MP tells Mugabe Zimbabweans eat bread not laws


Hon. Speaker, it is my earnest view, like I indicated in my introduction, that the official opening of Parliament is a day that is supposed to grip the whole nation and expectations will be what it is that they will get from the President.  But nowadays, I am quite sure even if you count the Members of Parliament; the majority was not there because there is nothing that comes out of the Head of State’s speech except mere speeches about laws that are not benefitting the country.  So, we are saying it is high time that when the Head of State comes to Parliament, he should speak about substantive issues that are affecting the welfare of the people of Zimbabwe.  It should not be a forum where he simply comes to fulfill a role that has been put in our laws.  It should be a time when he comes to speak to issues that are going to change the lives of Zimbabweans.  Otherwise if he does not do that, it will simply continue to be a mere abstract ceremony that will not attract the attention of Zimbabweans.  That is why you see that even vendors do not care about the parades that will be in Nelson Mandela street but will be busy with real issues.  They know that whatever the ceremony is all about has got nothing to do with their welfare.  It is time that we listen to the Head of State speaking to issues of substance.

We expected His Excellency the President to speak about uncontrolled expenditure by the Executive.  The expenditure by the Executive in this country Hon. Speaker, is worrying the people that are outside there.  We hear of scenarios where the Head of State travels to each and every conference.  This other day I was listening to people in Binga saying this President – if there is a conference on toilets – he is going to attend.  Why should the Head of State attend a conference on toilets?  These should not be issues of emotions.  These are issues of what is obtaining on the ground.

THE HON. DEPUTY SPEAKER: Order Hon. Member, I think this is the same.  You are also talking about emotional things because the President is invited wherever he goes.  So, how can someone in Binga think the President is going to attend the official opening of a toilet?  I think at times we need to – aah…

HON. P. D. SIBANDA:  Hon. Speaker, unfortunately people in Binga do not see the invitation but also the people in Binga are aware that when Heads of States are invited to these conferences, some Heads of States actually send their Ministers.  They are aware that Presidents are allowed to delegate – what is the need of delegating Hon. Speaker.  Where there President uses $10 million to travel to New York, if a Minister is delegated to go and attend the same workshop, he/she will use less than a $1 million and then we could invest that other $9 million into social amenities of this country like in education and health.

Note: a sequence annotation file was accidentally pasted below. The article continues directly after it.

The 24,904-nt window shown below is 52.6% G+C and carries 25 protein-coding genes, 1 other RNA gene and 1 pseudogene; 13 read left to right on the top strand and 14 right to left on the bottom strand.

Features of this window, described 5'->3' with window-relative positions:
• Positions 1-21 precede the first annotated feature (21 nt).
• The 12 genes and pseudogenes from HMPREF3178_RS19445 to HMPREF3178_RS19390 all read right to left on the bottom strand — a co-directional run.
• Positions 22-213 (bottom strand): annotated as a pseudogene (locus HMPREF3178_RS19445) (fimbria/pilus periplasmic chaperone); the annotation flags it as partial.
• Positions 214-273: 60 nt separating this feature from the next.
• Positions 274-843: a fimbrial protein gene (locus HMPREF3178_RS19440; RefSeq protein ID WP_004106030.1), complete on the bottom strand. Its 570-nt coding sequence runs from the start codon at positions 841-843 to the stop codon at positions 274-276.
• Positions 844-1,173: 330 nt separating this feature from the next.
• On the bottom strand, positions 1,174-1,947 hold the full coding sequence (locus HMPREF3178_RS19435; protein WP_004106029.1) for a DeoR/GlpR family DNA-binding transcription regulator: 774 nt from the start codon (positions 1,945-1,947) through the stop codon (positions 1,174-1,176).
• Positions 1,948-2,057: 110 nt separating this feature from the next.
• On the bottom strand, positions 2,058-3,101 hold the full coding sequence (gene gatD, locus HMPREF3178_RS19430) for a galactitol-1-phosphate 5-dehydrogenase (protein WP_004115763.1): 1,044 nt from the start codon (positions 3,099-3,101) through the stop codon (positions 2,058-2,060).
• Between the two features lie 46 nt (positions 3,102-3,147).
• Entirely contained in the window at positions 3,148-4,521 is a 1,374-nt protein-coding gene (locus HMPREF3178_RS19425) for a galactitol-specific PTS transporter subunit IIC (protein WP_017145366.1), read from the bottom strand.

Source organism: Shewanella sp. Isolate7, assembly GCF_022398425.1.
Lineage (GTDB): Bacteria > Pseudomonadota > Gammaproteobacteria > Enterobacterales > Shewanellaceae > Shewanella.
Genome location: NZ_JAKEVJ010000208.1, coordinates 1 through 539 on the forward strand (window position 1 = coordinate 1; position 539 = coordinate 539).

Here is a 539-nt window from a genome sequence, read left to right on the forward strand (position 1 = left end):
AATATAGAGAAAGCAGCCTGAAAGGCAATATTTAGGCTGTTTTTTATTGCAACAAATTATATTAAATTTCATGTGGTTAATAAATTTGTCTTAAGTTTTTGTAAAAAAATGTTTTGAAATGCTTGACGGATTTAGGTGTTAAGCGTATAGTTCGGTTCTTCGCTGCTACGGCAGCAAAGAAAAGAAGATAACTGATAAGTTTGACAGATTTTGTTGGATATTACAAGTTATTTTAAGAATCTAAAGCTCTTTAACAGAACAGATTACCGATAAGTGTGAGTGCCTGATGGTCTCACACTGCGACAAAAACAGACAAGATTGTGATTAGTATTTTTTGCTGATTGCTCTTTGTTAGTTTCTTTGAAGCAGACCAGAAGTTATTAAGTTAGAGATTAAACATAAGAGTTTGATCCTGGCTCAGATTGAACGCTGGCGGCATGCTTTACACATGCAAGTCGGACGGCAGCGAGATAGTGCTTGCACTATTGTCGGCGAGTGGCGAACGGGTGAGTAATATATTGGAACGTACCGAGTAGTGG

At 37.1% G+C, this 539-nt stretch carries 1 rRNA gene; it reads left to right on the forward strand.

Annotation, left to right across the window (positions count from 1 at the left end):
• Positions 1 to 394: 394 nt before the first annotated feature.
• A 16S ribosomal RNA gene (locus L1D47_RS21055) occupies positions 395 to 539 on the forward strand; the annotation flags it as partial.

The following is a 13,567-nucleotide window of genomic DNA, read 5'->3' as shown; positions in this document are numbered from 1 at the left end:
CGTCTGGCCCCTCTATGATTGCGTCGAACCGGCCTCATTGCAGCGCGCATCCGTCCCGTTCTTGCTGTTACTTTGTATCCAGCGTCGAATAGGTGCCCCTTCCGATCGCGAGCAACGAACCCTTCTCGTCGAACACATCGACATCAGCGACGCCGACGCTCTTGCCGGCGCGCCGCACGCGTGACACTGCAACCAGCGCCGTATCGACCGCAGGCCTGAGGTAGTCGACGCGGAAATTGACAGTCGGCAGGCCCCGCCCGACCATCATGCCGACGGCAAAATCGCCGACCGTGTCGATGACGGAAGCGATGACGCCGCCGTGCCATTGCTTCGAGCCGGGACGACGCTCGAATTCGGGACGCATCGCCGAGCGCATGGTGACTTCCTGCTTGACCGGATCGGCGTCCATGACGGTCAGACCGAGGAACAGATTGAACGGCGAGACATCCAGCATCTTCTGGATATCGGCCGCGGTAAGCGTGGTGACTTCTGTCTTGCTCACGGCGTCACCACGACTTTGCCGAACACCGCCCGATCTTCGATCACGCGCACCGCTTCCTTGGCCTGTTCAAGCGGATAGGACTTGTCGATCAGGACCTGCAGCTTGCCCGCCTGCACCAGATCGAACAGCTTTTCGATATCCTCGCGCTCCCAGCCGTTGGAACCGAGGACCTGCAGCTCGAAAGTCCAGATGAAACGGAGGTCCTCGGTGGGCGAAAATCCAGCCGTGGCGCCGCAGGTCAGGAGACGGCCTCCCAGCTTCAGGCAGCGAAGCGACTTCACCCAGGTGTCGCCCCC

THE HON. DEPUTY SPEAKER:  Hon. Member, your debate is very good because you are talking of very special things, but I think that you have to be careful not to bring some issues which are not supposed to be brought into a very good speech.

HON. P. D. SIBANDA: I am not so sure Hon. Speaker, which issues I have imported which are not supposed to be in this debate, because I am speaking to issues of …

THE HON. DEPUTY SPEAKER: You are now bringing in the travelling of the President.

HON. P. D. SIBANDA:  I am debating the President’s Speech and the President is the Head of State.

THE HON. DEPUTY SPEAKER:  Can you please proceed with the speech of the President?

HON. P. D. SIBANDA:  Thank you Hon. Speaker.  So, we expected the President to pronounce in his speech that he will now begin to delegate to conferences, rather than him becoming the only one that is travelling and with a delegation of all the clan of his family.  Hon. Speaker, we do not deny that the President is entitled to travel to conferences but, I think that the delegations that he travels with should be limited.


Don't be shellfish... Please SHAREShare on Google+
Tweet about this on Twitter
Share on Facebook
Share on LinkedIn
Email this to someone
Print this page

Like it? Share with your friends!

The Insider

The Insider is a political and business bulletin about Zimbabwe, edited by Charles Rukuni. Founded in 1990, it was a printed 12-page subscription only newsletter until 2003 when Zimbabwe's hyper-inflation made it impossible to continue printing.


Your email address will not be published. Required fields are marked *